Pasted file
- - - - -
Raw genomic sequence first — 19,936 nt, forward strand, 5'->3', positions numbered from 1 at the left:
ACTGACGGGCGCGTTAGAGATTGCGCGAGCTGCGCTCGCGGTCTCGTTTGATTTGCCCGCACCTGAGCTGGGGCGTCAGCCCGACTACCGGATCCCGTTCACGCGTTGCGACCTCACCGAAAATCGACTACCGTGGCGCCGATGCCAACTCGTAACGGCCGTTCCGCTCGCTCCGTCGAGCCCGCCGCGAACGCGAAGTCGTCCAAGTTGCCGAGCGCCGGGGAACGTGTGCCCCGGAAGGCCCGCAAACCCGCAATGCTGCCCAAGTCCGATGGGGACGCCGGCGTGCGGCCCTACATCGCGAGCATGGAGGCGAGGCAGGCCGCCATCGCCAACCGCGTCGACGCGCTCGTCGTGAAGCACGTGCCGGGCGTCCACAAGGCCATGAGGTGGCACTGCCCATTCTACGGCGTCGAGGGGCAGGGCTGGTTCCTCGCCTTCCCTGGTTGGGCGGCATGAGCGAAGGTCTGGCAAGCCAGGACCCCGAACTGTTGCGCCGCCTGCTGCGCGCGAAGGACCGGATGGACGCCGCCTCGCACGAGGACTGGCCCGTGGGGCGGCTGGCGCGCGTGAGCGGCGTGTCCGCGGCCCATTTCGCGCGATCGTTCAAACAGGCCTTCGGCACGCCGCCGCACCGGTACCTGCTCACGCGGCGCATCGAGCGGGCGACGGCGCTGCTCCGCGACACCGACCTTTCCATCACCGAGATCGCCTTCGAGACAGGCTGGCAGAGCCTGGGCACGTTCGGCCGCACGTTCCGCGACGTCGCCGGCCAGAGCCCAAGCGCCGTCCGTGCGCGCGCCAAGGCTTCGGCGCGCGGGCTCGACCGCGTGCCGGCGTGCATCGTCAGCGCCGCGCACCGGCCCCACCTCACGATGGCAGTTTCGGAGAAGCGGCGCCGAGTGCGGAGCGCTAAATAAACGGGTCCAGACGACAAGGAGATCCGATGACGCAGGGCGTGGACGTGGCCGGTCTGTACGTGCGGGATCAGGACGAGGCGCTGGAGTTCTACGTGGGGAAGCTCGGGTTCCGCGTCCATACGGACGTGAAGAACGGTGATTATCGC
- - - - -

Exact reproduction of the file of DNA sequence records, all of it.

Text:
Raw genomic sequence first — 19,936 nt, forward strand, 5'->3', positions numbered from 1 at the left:
ACTGACGGGCGCGTTAGAGATTGCGCGAGCTGCGCTCGCGGTCTCGTTTGATTTGCCCGCACCTGAGCTGGGGCGTCAGCCCGACTACCGGATCCCGTTCACGCGTTGCGACCTCACCGAAAATCGACTACCGTGGCGCCGATGCCAACTCGTAACGGCCGTTCCGCTCGCTCCGTCGAGCCCGCCGCGAACGCGAAGTCGTCCAAGTTGCCGAGCGCCGGGGAACGTGTGCCCCGGAAGGCCCGCAAACCCGCAATGCTGCCCAAGTCCGATGGGGACGCCGGCGTGCGGCCCTACATCGCGAGCATGGAGGCGAGGCAGGCCGCCATCGCCAACCGCGTCGACGCGCTCGTCGTGAAGCACGTGCCGGGCGTCCACAAGGCCATGAGGTGGCACTGCCCATTCTACGGCGTCGAGGGGCAGGGCTGGTTCCTCGCCTTCCCTGGTTGGGCGGCATGAGCGAAGGTCTGGCAAGCCAGGACCCCGAACTGTTGCGCCGCCTGCTGCGCGCGAAGGACCGGATGGACGCCGCCTCGCACGAGGACTGGCCCGTGGGGCGGCTGGCGCGCGTGAGCGGCGTGTCCGCGGCCCATTTCGCGCGATCGTTCAAACAGGCCTTCGGCACGCCGCCGCACCGGTACCTGCTCACGCGGCGCATCGAGCGGGCGACGGCGCTGCTCCGCGACACCGACCTTTCCATCACCGAGATCGCCTTCGAGACAGGCTGGCAGAGCCTGGGCACGTTCGGCCGCACGTTCCGCGACGTCGCCGGCCAGAGCCCAAGCGCCGTCCGTGCGCGCGCCAAGGCTTCGGCGCGCGGGCTCGACCGCGTGCCGGCGTGCATCGTCAGCGCCGCGCACCGGCCCCACCTCACGATGGCAGTTTCGGAGAAGCGGCGCCGAGTGCGGAGCGCTAAATAAACGGGTCCAGACGACAAGGAGATCCGATGACGCAGGGCGTGGACGTGGCCGGTCTGTACGTGCGGGATCAGGACGAGGCGCTGGAGTTCTACGTGGGGAAGCTCGGGTTCCGCGTCCATACGGACGTGAAGAACGGTGATTATCGC